The search for extraterrestrial life has always fascinated me. The numbers alone make it a virtual certainty that something is out there. Repeat after me, Carl Sagan’s “Billions and billions.” Note how that rolls off the tongue. More importantly, note what it does for the odds. Come on, now. With numbers that big, something has to be out there.
The operative question, then, becomes this: Are they more advanced than we? Or are they struggling to keep up/catch up to us? In either case, the disparity creates a serious problem for the civilization lagging behind. What do we know for sure about the clash of civilizations? Yes, the superior takes advantage of the weaker. Happens among brothers and sisters, happens when “civilized” encounters “primitive.” Remember the smallpox-infested blankets our European settlers foisted on Native Americans? You fail to do so at your peril.
Another intriguing question also crops up: How would such an encounter impact our belief systems? How do we re-calibrate our belief/non-belief in a higher power? Ross Andersen, writing in The Atlantic, suggests that Buddhists would get off the easiest: “Their faith already assumes an infinite universe of untold antiquity, its every corner alive with the vibrating energies of living beings.”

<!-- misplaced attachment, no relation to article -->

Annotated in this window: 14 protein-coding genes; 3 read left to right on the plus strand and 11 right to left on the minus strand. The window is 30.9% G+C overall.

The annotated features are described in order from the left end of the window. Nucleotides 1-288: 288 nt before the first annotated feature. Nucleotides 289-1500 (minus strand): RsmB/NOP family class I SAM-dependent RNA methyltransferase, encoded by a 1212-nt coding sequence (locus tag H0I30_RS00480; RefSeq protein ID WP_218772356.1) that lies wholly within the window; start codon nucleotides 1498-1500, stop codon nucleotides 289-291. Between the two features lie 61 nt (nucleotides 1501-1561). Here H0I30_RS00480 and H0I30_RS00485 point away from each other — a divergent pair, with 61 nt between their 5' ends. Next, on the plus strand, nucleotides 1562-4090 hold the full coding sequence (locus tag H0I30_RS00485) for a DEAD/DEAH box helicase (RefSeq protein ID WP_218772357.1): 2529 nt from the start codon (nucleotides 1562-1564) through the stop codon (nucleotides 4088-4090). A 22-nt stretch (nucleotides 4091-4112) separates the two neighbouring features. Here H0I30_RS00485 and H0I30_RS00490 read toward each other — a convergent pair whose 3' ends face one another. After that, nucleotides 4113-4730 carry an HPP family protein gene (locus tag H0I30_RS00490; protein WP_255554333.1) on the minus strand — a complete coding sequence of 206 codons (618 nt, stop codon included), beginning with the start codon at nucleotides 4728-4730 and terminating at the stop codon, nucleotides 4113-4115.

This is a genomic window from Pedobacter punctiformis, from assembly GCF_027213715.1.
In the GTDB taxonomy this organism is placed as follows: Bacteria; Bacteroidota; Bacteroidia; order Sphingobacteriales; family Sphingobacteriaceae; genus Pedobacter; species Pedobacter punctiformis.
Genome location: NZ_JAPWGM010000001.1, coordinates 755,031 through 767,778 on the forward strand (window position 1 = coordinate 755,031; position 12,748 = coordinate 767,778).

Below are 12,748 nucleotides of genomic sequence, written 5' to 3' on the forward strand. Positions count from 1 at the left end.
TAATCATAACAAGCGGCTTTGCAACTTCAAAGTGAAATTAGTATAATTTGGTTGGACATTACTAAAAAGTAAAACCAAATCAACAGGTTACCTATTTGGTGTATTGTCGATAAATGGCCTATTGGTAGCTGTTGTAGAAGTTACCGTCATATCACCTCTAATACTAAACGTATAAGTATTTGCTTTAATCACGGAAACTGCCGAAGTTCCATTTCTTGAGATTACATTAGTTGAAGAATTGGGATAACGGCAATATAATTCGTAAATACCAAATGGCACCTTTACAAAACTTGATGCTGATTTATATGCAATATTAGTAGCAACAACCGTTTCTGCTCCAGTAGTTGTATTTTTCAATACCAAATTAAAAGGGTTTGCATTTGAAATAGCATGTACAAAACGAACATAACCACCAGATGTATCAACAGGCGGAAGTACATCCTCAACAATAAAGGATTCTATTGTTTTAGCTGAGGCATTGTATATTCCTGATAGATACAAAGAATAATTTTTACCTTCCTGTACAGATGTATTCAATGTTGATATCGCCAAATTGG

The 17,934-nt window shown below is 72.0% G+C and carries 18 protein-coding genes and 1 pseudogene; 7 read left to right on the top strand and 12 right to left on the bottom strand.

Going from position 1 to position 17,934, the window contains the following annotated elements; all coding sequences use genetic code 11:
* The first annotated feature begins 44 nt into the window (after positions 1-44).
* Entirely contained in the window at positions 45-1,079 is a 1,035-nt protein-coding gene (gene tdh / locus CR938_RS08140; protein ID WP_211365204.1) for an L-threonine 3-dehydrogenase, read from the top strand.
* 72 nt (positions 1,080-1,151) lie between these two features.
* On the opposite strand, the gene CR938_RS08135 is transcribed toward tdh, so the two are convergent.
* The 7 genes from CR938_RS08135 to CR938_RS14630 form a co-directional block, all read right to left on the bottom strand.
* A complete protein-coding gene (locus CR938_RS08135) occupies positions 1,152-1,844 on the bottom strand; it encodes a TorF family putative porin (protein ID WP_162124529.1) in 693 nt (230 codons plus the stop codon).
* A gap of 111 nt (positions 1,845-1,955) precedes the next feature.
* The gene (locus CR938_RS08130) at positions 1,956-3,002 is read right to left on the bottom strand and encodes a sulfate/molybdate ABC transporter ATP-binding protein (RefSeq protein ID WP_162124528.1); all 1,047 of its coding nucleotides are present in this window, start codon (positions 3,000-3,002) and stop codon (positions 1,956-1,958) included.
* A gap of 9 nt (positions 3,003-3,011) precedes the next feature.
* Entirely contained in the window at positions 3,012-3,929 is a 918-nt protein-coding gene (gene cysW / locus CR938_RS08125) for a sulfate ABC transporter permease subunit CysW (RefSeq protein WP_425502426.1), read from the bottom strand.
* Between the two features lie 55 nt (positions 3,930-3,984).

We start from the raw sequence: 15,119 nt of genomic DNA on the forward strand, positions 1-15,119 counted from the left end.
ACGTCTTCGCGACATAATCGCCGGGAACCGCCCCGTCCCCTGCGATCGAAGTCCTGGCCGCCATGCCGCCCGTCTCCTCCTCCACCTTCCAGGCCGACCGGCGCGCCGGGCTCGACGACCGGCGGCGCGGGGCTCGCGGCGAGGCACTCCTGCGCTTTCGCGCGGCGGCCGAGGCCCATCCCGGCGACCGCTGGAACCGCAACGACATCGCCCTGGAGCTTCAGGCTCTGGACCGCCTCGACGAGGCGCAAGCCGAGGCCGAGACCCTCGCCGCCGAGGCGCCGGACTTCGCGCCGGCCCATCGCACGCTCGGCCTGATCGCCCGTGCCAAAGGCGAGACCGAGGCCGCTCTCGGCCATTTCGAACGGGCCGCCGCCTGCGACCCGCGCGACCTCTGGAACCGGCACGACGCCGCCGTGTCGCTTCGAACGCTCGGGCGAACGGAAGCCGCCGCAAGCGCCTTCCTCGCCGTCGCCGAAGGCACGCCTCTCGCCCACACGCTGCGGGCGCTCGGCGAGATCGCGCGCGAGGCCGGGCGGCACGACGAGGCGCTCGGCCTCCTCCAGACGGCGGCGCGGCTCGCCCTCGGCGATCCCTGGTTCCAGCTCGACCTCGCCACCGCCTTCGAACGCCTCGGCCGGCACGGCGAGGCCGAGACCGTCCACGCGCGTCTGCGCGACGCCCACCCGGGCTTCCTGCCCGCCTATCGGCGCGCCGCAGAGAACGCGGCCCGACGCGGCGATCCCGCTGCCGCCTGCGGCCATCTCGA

Similarly, he says that Hinduism, Islam and Judaism are big enough, flexible enough to withstand the concept of “Wait, it’s a lot bigger than we thought!” Christianity, on the other hand, had a hard enough time grappling with a non-earth-centric universe. How’s it going to handle something this big? “There is a debate in contemporary Christian theology as to whether Christ’s salvation extends to every soul that exists in the wider universe or whether the sin-tainted inhabitants of distant planets require their own divine interventions. The Vatican is especially keen to massage extraterrestrial life into its doctrine, perhaps sensing that another scientific revolution may be imminent. The shameful persecution of Galileo is still fresh in its long institutional memory.”
The optimist in me wants to say that contact with another life form will benefit us immensely in terms of accepting one another at face value and according value to all forms of life, on this planet and on others. The realist in me wonders if that’s just a pipe dream. What do you think?
THAT’S JUST COLD
Long-time Philadelphia Eagles fan Jeffrey Riegel, who died last August at age 56, had as one of his final wishes the request that eight members of the Eagles football team act as his pallbearers “so that the Eagles can let me down one last time.” Cold. Really cold.
©2017 Richard Paul Hinkle